Bohemian Rhapsody director Bryan Singer has denied new allegations of sexual misconduct with underage boys.
In a report in The Atlantic on Wednesday (US time), four men alleged Singer, 53, had sexual encounters with them in the late 1990s.
They were all teenagers at the time.
The Atlantic said it investigated the X-Men franchise writer and director over 12 months, speaking to over 50 sources.
His lawyer Andrew Brettler denied to the magazine his high-profile client ever had sex with underage boys. He disputed details of the accusers’ accounts.
One of Singer’s accusers, Victor Valdovinos, said he was 13 and working as an extra on the set of 1998 movie Apt Pupil when Singer allegedly fondled his genitals.
He recalled he felt “frozen” and “speechless” after Singer’s alleged advances: “He came back to where I was in the locker room throughout the day to molest me.”
The three other men use pseudonyms in the report. One, Andy, said he was 15 when he had sex with Singer, who produced Oscar winner The Usual Suspects.
Another, Eric, claimed he began having sex with the director when he was 17 and Singer 31.
The third man, Ben, alleged he and “predatory” Singer had oral sex when he was 17 or 18.
“He would stick his hands down your pants without consent,” Ben told The Atlantic.
“He would ply people with alcohol and drugs and then have sex with them.”
One of the magazine’s sources said Singer and his friends had people who brought them boys.
“If you weren’t young and cute enough to be their boy, you could still ingratiate yourself by bringing boys to them,” the source is quoted as saying.
Responding in a statement, Singer called the story “a homophobic smear piece” timed to take advantage of the success of Bohemian Rhapsody.
The Queen biopic has made more than $800 million and is nominated for five Academy Awards, including best film.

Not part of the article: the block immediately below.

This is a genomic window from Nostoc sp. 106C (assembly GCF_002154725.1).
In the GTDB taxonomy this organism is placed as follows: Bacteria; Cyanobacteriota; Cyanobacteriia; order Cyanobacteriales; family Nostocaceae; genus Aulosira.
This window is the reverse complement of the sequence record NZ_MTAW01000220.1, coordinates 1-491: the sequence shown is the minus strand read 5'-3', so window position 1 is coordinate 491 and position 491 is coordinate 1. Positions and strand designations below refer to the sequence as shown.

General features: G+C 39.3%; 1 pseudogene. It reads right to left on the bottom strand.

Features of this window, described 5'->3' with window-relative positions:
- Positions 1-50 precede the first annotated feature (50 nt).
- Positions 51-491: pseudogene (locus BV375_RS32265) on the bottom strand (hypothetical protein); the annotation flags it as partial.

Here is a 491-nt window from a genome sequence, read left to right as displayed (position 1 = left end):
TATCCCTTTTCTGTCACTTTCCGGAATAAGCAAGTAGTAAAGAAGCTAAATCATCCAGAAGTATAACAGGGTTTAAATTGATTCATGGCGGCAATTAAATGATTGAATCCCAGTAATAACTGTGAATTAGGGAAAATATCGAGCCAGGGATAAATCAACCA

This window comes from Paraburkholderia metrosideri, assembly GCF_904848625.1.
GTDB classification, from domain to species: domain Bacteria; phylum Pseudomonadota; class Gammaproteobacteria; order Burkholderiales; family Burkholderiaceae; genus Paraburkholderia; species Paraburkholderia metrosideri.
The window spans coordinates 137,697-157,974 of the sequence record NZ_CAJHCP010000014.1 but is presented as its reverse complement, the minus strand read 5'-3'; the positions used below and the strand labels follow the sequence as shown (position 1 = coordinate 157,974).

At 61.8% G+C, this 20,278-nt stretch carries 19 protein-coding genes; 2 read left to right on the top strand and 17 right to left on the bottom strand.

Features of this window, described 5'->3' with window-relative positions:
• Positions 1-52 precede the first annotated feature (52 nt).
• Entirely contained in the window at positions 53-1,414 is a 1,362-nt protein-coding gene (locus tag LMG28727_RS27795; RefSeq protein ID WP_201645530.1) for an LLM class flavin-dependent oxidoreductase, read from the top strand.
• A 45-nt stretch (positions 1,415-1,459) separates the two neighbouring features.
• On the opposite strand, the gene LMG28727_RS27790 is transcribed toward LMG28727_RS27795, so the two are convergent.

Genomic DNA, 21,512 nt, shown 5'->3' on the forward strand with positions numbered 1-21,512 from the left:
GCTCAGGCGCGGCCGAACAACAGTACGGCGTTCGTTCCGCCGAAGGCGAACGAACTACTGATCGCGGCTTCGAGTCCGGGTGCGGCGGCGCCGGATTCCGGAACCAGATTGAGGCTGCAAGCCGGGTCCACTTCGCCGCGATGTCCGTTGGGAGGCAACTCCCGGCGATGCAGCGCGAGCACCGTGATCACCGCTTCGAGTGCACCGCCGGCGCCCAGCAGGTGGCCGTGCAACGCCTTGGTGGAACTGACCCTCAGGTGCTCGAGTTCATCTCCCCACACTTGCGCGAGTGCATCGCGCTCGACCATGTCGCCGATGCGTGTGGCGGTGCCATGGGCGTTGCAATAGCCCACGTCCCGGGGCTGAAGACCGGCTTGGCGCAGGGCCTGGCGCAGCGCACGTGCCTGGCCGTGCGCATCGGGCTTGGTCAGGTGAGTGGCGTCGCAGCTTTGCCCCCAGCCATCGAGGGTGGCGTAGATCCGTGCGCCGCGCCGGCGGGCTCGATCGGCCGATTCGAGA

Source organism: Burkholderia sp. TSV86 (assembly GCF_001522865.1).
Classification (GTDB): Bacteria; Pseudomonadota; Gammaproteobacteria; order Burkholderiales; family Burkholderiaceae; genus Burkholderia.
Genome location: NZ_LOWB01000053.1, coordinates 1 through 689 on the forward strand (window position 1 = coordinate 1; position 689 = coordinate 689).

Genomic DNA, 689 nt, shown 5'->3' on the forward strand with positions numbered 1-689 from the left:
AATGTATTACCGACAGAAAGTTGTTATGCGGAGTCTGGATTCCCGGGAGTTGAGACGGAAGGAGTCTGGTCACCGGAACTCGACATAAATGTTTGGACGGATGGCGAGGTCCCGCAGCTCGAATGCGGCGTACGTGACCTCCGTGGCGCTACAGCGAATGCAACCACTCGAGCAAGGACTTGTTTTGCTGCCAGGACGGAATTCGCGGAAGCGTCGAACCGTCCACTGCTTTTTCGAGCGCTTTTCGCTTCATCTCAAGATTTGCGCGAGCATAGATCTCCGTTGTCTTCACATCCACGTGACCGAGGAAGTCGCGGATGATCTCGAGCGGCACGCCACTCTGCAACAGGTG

Singer said that the “last time I posted about this subject” was when Esquire magazine had planned to publish a story “written by a homophobic journalist who has a bizarre obsession with me dating back to 1997.”
He said “after careful fact-checking” Esquire canned the “piece of vendetta” journalism.
The Atlantic’s story “rehashes claims from bogus lawsuits filed by a disreputable cast of individuals willing to lie for money or attention,” Singer said.
The authors of The Atlantic article, Alex French and Maximillian Potter, both work at Esquire. They said in their own statement on Wednesday they “do not know why” their magazine’s owner Hearst Communications “killed” the story.
“We feel fortunate that The Atlantic decided to work with us, and we are grateful that the piece has gone through The Atlantic’s thoughtful editorial process.”
In December 2017, Singer was fired from Bohemian Rhapsody two weeks before production finished. He is still the credited director.
The magazine investigation became public on October 15 when Singer posted on Instagram about the proposed Esquire story.
“In today’s climate where people’s careers are being harmed by mere accusations, what Esquire is attempting to do is a reckless disregard for the truth, making assumptions that are fictional and irresponsible,” he wrote.